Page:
Dussehra, also known as Vijayadashami, is one of the most important Hindu festivals celebrated in various forms, across India, Nepal, Sri Lanka, and Bangladesh. The name Dussehra is derived from Sanskrit. Dasha-hara literally means Dashanan ravan (the name of Ravan and in short Dasha and Hara (defeat)) referring to Lord Rama‘s victory over the ten-headed demon king Ravana.
The day also marks the victory of Goddess Durga over the demon Mahishasur. The name Dussehra is also derived from Sanskrit Ahaha, which means day. For example, Aharnisha is derived from Ahaha+nisha. The Goddess fought with evils for nine nights and ten days. The name Vijayadashami is also derived from the Sanskrit words “Vijaya-dashami”, literally meaning the victory on the dashami (Dashmi being the tenth lunar day of the Hindu calendar month). Diwali, the Festival of Lights, is celebrated twenty days after Dussehra.
Significance of Dussehra:
Vijayadashami is celebrated on the tenth day of the month of Ashwin according to the Hindu lunisolar calendar which corresponds to September or October of the Gregorian calendar. The first nine days are celebrated as Maha Navratri(Devnagari: नवरात्रि, ‘nine nights’) or Sharada Navratri (the most important Navratri) and culminates on the tenth day as Dussehra.
In India and Nepal, the harvest season begins at this time and so the Mother Goddess is invoked to start the new harvest season and reactivate the vigor and fertility of the soil. This is done through religious performances and rituals which are thought to invoke cosmic forces that rejuvenate the soil. Many people of the Hindu faith observe through social gatherings and food offerings to the gods at home and in temples throughout India and Nepal.
Victory of Lord Rama over Ravana:
As per Hindu religion, on this day in the Treta Yug, King Rama, also called Shri Ram, the seventh avatar of Vishnu, killed Ravana who had abducted Rama’s wife Sita to his kingdom of Lanka. Rama, his brother Lakshmana, their follower Hanuman and an army fought a great battle to rescue Sita. The entire narrative is recorded in the epic Ramayana, a Hindu scripture.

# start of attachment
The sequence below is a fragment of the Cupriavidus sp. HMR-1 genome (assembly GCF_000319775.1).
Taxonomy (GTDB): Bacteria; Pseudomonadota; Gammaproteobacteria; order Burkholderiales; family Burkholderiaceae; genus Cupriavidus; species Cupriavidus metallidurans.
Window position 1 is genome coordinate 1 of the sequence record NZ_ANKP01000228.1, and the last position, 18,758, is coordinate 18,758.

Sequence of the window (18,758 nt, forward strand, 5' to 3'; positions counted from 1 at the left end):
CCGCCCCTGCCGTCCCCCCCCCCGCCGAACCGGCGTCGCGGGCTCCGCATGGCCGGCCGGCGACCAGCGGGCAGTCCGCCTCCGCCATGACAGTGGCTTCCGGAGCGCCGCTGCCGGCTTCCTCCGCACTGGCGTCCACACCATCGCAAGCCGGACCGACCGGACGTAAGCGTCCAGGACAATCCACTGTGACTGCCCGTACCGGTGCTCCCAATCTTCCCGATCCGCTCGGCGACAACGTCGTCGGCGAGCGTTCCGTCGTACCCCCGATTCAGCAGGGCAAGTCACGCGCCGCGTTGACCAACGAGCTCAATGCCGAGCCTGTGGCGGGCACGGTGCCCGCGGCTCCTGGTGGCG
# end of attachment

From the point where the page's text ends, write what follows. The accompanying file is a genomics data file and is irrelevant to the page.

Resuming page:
Rama had performed “Chandi Homa” and invoked the blessings of Durga, who blessed Rama with secret knowledge of the way to kill Ravana. On the day of Ashvin Shukla Dashami, Rama defeated Ravana and rescued Sita. Thus it is termed as Vijaya Dashami. Based on the inferences from Valmiki’s Ramayana, Kalidas’s Raghuvamsa, Tulsidas’s Ram Charit Manas, and Keshavdas’s Ram Chandra Yas Chandrika as well as common perception in India, Rama, Sita, and Lakshmana returned to Ayodhya on the 30th day of Ashwin (19–20 days after Vijayadashmi). To mark the return of Lord Rama, in the evening, the residents of Ayodhya lit their city with millions of earthen lamps (called Deepak). Since then, this day is celebrated in India as Deepawali or Diwali.
Many people perform “Aditya Homa” as a “Shanti Yagna” and recite Sundara Kanda of Srimad Ramayana for 5 days. These Yagna performances are thought to create powerful agents in the atmosphere surrounding the house that will keep the household environment clean and healthy.
Some householders perform Yagnas thrice daily along with Sandhya Vandana, which is also called Aahavaneeya Agni, Grahapatya Agni or Dakshina Agni. In addition, the Aditya Homa is performed with the Maha Surya Mantras and the Aruna Prapathaka of the Yajurveda. These mantras are believed to keep the heart, brain and digestive functions in balance in the absence of adequate sunlight in the winter months.
Dussehra is celebrated in every part of India
In Jammu and Kashmir, Himachal Pradesh, Uttar Pradesh, Haryana, Punjab, Uttarakhand and western Bihar, it is tradition to plant barley seeds in earthen pots on the first day of Navratri. On the day of Dasara, the nine-day-old sprouts (called noratras or nortas or of nav ratris or nine nights) are used as symbols of luck. Men place them in their caps or behind their ears.
In Southern India:
Vijayadashami is celebrated in various ways in different parts of South India. It is seen as a day to express gratitude to everything that bring success in life. Celebrations can take many forms, ranging from worshipping the goddess Chamundeshwari (Durga) to exhibiting colorful gift -,they also take admisson in school, celebrated as Golu in Karnataka,Kerala,Telangana, Andhra Pradesh and Tamil Nadu from Navratri onwards.
In Western India:
In Maharashtra, the festival is celebrated on the tenth day of the month of Ashwin (which falls in October) according to the Shaka Hindu Calendar. These three and a half days in the Hindu Lunar calendar are considered very auspicious. On the day of Dasara, the deities installed on the first day of the Navratri are immersed in water. People visit each other and exchange sweets.
In Eastern India:
In Bengal, Dussehra is celebrated as Durga Puja. Deities of the goddess Durga are worshipped for five days, and on the fifth day (Vijaya Dashami) immersed in a river or pond. This is referred as Durga Bisarjan/Bhashaan. In Jharkhand, Bengal, Assam and Odisha, the goddess Kali, an appellation of Durga, is also worshipped as a symbol of Shakti (Power).
See other Indian Festivals also:
- Maha Shivaratri
- Rama Navami
- Guru Purnima
- Raksha Bandhan
- Krishna Janmaashtam
- Ganesh Chaturthi
- Kumbh Mela